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Bio-Economics and Decision Making Center
    The center of Bio-Economics and Decision Making (BDM) is an international cross-disciplinary research platform. It is jointly established by Institute for Advanced research of Shanghai University of Finance and Economics, and School of life science of Fudan University in April 2014. It studies the biological basis of individuals' decision-making from many perspectives including neurobiology, neurogenetics, neuropharmacology, imaging genomics, psychology and experimental economics.
    The biological revolution of the last 40 years has positioned modern science to tackle one of the deepest and most vexing problems of the modern era – the biological basis of human choice. A large number of maladies that afflict the world today remain obscure due to an almost complete ignorance of the biological architecture of human decision-making. These maladies range from economic melt-downs, driven in large measure by widespread breakdowns in trust between individuals and institutions freezing commerce worldwide, to individual diseases in humans where the primary symptoms are dramatic and often involving pathological changes in decision making. The biological underpinnings of the human capacity to choose are only poorly understood. We do not know how this biology develops or how it may be disrupted by disease, injury, diet, life style, social contexts and environmental challenges such as social stress. By putting decision making under the lens of experimental economics, neuroimaging, and molecular genetics, our research will help generate informative quantitative phenotypes that will enable a major step forward in understanding the molecular architecture of human choice under risk and social influence.
    The main research field of this center is organized around two broad themes – individual decision making and social decision making. The former involves primate, solitary decisions not directly affecting others, e.g., financial risk taking, savings and investment, while the latter concerns decisions that can impact the wellbeing of others, e.g., competitive behavior arising from the marketplace and other regarding behavior such as charitable giving and altruistic punishment. Our overall research strategy is simultaneously implementing methodologies from behavioral and experimental economic and methodologies from neuroscience and genetics in order to delineate the psychological neural and genetic determinants of decision making. We will ascertain whether specific decision processes are under genetic control and if so, seek to determine the extent of genetic influence as well as identify the genes involved. In addition, we are interested in investigating the origins of moral sentiments. By combining the methodologies of neuroscience, psychology and experimental economics we aim to uncover the neurobiological roots of moral decision making. We also intend to examine deficits in decision-making in clinical groups such as eating disorders and other personality disorders (anti-social personality disorders) as well as depression and high functioning autism.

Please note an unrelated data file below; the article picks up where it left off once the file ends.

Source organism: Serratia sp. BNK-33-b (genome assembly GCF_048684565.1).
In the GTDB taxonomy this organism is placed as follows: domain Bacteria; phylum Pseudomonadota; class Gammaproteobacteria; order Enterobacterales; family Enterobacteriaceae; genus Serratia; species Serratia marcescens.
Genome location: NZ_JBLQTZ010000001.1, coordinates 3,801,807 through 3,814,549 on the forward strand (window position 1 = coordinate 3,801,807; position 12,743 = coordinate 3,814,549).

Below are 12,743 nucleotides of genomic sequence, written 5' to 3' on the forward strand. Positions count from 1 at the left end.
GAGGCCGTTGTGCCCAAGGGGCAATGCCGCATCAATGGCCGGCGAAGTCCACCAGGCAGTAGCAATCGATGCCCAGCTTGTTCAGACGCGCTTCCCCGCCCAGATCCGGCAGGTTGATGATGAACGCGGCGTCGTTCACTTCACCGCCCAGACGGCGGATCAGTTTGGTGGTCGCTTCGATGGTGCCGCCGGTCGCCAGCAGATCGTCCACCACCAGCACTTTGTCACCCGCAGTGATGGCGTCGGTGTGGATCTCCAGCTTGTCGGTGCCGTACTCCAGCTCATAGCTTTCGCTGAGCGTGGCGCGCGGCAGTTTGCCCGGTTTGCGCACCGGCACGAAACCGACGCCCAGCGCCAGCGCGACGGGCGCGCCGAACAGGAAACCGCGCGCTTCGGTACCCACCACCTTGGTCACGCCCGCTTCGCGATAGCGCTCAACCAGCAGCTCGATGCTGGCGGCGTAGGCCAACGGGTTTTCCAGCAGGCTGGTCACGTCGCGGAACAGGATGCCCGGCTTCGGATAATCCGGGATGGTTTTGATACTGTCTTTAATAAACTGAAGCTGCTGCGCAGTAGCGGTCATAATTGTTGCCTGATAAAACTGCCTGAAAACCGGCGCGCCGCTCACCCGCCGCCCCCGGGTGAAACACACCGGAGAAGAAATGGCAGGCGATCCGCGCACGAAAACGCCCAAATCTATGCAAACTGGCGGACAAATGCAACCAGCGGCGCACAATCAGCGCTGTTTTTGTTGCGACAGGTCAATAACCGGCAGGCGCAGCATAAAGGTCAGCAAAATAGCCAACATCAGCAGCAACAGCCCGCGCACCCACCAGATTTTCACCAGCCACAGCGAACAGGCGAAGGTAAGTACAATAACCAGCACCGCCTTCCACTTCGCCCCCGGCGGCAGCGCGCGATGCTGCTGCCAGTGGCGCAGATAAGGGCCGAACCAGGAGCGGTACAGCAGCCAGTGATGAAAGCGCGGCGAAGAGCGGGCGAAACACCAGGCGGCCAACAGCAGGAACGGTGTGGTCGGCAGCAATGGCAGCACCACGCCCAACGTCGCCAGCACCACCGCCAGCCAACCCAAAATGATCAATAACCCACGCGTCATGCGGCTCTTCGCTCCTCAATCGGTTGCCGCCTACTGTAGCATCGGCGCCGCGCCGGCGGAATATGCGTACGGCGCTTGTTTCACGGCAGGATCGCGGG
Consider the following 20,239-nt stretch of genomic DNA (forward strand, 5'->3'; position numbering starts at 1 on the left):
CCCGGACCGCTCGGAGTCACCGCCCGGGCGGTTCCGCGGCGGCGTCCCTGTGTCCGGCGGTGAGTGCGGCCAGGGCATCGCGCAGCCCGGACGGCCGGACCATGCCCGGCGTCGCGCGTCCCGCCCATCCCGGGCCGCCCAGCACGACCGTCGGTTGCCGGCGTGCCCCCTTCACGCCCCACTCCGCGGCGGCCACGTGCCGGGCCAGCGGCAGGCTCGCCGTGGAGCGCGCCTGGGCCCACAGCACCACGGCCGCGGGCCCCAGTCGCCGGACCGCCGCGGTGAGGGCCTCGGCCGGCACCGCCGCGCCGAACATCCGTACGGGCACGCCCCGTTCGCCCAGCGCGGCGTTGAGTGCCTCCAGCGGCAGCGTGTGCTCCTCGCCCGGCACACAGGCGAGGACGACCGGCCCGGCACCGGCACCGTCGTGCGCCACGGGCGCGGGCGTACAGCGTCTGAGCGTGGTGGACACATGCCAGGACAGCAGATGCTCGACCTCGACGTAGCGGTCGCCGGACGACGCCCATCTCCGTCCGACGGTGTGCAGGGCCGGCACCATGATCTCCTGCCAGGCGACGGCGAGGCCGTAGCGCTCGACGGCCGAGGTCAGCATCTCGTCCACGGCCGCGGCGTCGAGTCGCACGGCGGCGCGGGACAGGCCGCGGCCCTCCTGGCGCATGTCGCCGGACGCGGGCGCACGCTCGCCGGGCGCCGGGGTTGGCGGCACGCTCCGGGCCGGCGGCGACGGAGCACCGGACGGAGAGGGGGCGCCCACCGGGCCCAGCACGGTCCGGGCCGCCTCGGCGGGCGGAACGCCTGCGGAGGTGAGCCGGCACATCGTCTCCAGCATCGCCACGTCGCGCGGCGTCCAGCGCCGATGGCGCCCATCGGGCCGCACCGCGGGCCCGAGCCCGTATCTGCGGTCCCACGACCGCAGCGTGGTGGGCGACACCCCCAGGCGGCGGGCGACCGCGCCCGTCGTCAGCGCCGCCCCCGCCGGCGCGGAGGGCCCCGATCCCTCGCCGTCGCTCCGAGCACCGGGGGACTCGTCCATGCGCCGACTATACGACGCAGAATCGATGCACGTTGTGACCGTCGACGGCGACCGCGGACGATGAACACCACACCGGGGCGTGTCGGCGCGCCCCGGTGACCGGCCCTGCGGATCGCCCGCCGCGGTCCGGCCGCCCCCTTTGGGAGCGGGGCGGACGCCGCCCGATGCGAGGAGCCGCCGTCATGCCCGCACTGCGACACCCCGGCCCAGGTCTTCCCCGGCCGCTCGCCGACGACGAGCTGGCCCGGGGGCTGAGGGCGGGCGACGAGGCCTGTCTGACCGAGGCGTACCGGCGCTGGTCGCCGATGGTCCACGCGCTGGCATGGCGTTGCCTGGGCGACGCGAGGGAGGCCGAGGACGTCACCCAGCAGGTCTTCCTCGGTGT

The principle research objective of Bio-Economics and Decision Making Center is to understand individual difference in individual and social decision making from multidisciplinary perspectives. Our specific aims are to identify genomic regions associated with decision making, map decision-making imaging signatures to genome; detect environmental-modulation of human choice and find biomarkers as predictors of decision making. Moreover, it will also contribute to the training of future generations of scientists. Students who participate in the research programs will receive cutting edge training in the emerging area of biological economics and decision making.  The multidisciplinary atmosphere will encourage cross fertilization of ideas and engage students to address fundamental challenges at the intersection of economics, business, psychology, and biology. We envisage that our research will have profound implications for future research in economics, finance, and the social sciences, and aim to play a leadership role in the emergence of a biological science of economic decision making. Ours will be among the first attempts to map the “decision making” brain onto the human genome which we see as a crucial next step in the 21st century push toward understanding how each of us, from the home to the market place and the corridors of power, make critical life decisions.
    Bio-Economic and Decision Making Center is led by Professor Chew Song Hong, a world-leading decision theorist who pioneers in non-expected utility theory, particularly the weighted utility model, and more recently in the biological basis of human choice. He is among the pioneers in publishing findings on the molecular genetics of choice behavior which is beginning to have an impact in mainstream economics journals, such as the Journal of Risk and Uncertainty and the Journal of Economic Behavior and Organization.
    The national and international collaborations between multidisciplinary groups, without a doubt will play an important role in the success of Bio-Economics and Decision Making Center.
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